Hire a Gorleston Beach Hut

When you hire a beach hut, there’s no need to cart all your stuff to the beach every day or spend ages trying to get organised on the sands. Relax by your hut, retreat inside for card games or lazily read a good book if it rains, and enjoy lunch without the sand in your sandwich!

There is a mix of local authority and privately owned beach huts in Gorleston. Great Yarmouth Borough Council currently have 48 modern wooden huts along the Lower Esplanade, with plans to add more in coming years.

The council owed beach huts can only be hired on an annual lease though, making them ideal for locals but not so attractive to holidaymakers. These beach huts are equipped with two chairs and a table, plus access to a dedicated amenity block with wash basins, toilets and drinking water.

Privately, there are a few beach huts to hire including Bertie Boutique Beach Hut, Happy Days Beach Hut and Dickie’s Beach Hut, and you’ll find facilities like a gas ring to make tea and coffee, beach games, books, picnic rugs and cutlery.

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colourful beach huts with ashphalt roofs above a beach and the sea

Set Sail in the Model Boat Pond!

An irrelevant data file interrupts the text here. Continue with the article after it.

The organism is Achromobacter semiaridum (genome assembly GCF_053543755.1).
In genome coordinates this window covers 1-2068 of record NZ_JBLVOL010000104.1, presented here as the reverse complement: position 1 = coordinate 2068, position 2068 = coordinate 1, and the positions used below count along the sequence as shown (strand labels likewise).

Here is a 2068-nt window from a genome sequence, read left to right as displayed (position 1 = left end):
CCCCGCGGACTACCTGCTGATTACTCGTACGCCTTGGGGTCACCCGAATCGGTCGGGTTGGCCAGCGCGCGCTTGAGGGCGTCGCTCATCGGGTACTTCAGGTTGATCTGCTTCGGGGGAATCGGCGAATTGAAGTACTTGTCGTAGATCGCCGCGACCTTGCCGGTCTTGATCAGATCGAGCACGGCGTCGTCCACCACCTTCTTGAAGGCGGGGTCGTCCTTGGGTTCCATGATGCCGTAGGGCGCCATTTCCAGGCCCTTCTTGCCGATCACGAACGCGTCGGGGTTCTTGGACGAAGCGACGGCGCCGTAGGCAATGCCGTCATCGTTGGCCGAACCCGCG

Gorleston-on-Sea model boat pond, built in 1919, is a slightly old-fashioned but iconic place by the beach, which appears in lots of Gorleston images because of its prominent position.

The model yacht pond is a favourite with families who come to sail their model boats or watch others sailing yachts, tugs, fishing boats, bulk carriers and workboats. There are events and competitions throughout the summer, and Gorleston Model Boat Club run sailing events on Sunday mornings at 10am and Tuesday evenings at 5pm.

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small pond between promenade and beach

Take the Kids to Splashpad

Run by Great Yarmouth Borough Council and built to replace the 1960s paddling pool, Splashpad is great fun. A wet play facility (so bring towels!), there are sprays, jets, tipping buckets, spinning and splashing sails, a moored boat with water firing cannons and an interactive butterfly, crab and a fish that, you’ve guessed it, squirt water!

Suitable for kids of all ages, the facility is completely free and located next to the yacht pond. During the summer, Splashpad is open from 10am to 4pm daily. Outside of the high season, the wet play area is open on reduced days – find opening times here.

Find the Gorleston Banksy

Banksy’s Great British Spraycation is a series of 2021 artworks by the anonymous British street artist in various East Anglian towns including Great Yarmouth, Oulton Broad, Lowestoft, Cromer, King’s Lynn and Gorleston-on-Sea.

The Banksy in Gorleston depicts an arcade claw machine above a bench in a seaside shelter between the yacht pond and Marine Parade. The artwork was altered by the addition of six teddy bears stencilled beneath the claw and tagged ‘Banksy Collaboration Emo’ by the local artist Emo Raphiel Astoria, whose artwork can also be seen in the Lawn Avenue underground passage and at Gorleston riverside on a sea defence wall outside the RNLI lifeboat station.